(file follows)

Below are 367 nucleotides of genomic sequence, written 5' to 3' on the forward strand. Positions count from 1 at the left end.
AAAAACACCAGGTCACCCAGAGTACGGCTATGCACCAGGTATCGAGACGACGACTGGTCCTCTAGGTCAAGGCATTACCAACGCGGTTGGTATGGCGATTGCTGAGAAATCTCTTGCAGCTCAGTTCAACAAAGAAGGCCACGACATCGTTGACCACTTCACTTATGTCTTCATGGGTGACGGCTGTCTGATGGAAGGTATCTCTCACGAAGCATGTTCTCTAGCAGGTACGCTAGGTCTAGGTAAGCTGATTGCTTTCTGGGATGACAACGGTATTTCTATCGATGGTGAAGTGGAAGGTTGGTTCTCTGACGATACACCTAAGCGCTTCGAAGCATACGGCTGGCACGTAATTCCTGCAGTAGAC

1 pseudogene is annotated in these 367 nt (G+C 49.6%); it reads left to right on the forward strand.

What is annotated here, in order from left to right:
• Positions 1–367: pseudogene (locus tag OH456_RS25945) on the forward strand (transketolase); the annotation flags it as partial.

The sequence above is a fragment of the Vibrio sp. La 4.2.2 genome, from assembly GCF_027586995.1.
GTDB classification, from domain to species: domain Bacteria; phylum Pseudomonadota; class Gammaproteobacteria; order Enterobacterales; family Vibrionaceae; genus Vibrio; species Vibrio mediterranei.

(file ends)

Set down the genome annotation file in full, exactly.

Below are 367 nucleotides of genomic sequence, written 5' to 3' on the forward strand. Positions count from 1 at the left end.
AAAAACACCAGGTCACCCAGAGTACGGCTATGCACCAGGTATCGAGACGACGACTGGTCCTCTAGGTCAAGGCATTACCAACGCGGTTGGTATGGCGATTGCTGAGAAATCTCTTGCAGCTCAGTTCAACAAAGAAGGCCACGACATCGTTGACCACTTCACTTATGTCTTCATGGGTGACGGCTGTCTGATGGAAGGTATCTCTCACGAAGCATGTTCTCTAGCAGGTACGCTAGGTCTAGGTAAGCTGATTGCTTTCTGGGATGACAACGGTATTTCTATCGATGGTGAAGTGGAAGGTTGGTTCTCTGACGATACACCTAAGCGCTTCGAAGCATACGGCTGGCACGTAATTCCTGCAGTAGAC

1 pseudogene is annotated in these 367 nt (G+C 49.6%); it reads left to right on the forward strand.

What is annotated here, in order from left to right:
• Positions 1–367: pseudogene (locus tag OH456_RS25945) on the forward strand (transketolase); the annotation flags it as partial.

The sequence above is a fragment of the Vibrio sp. La 4.2.2 genome, from assembly GCF_027586995.1.
GTDB classification, from domain to species: domain Bacteria; phylum Pseudomonadota; class Gammaproteobacteria; order Enterobacterales; family Vibrionaceae; genus Vibrio; species Vibrio mediterranei.